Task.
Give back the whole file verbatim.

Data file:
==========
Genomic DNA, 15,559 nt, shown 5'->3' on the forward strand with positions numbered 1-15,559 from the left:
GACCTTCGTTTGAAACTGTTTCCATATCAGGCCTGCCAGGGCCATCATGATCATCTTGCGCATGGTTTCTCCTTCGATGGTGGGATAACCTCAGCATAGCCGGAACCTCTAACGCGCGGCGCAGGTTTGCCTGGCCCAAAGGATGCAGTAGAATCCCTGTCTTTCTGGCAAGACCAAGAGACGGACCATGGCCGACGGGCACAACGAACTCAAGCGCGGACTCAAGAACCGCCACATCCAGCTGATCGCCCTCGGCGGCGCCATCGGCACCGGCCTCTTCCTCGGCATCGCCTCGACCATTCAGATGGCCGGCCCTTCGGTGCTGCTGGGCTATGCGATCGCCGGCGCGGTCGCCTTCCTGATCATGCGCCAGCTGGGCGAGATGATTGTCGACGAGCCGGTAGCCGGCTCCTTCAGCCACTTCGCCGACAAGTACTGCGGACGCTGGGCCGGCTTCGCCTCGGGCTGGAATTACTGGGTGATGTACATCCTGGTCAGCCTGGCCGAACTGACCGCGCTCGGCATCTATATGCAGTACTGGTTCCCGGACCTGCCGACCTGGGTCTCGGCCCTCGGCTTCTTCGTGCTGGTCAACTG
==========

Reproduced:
Genomic DNA, 15,559 nt, shown 5'->3' on the forward strand with positions numbered 1-15,559 from the left:
GACCTTCGTTTGAAACTGTTTCCATATCAGGCCTGCCAGGGCCATCATGATCATCTTGCGCATGGTTTCTCCTTCGATGGTGGGATAACCTCAGCATAGCCGGAACCTCTAACGCGCGGCGCAGGTTTGCCTGGCCCAAAGGATGCAGTAGAATCCCTGTCTTTCTGGCAAGACCAAGAGACGGACCATGGCCGACGGGCACAACGAACTCAAGCGCGGACTCAAGAACCGCCACATCCAGCTGATCGCCCTCGGCGGCGCCATCGGCACCGGCCTCTTCCTCGGCATCGCCTCGACCATTCAGATGGCCGGCCCTTCGGTGCTGCTGGGCTATGCGATCGCCGGCGCGGTCGCCTTCCTGATCATGCGCCAGCTGGGCGAGATGATTGTCGACGAGCCGGTAGCCGGCTCCTTCAGCCACTTCGCCGACAAGTACTGCGGACGCTGGGCCGGCTTCGCCTCGGGCTGGAATTACTGGGTGATGTACATCCTGGTCAGCCTGGCCGAACTGACCGCGCTCGGCATCTATATGCAGTACTGGTTCCCGGACCTGCCGACCTGGGTCTCGGCCCTCGGCTTCTTCGTGCTGGTCAACTG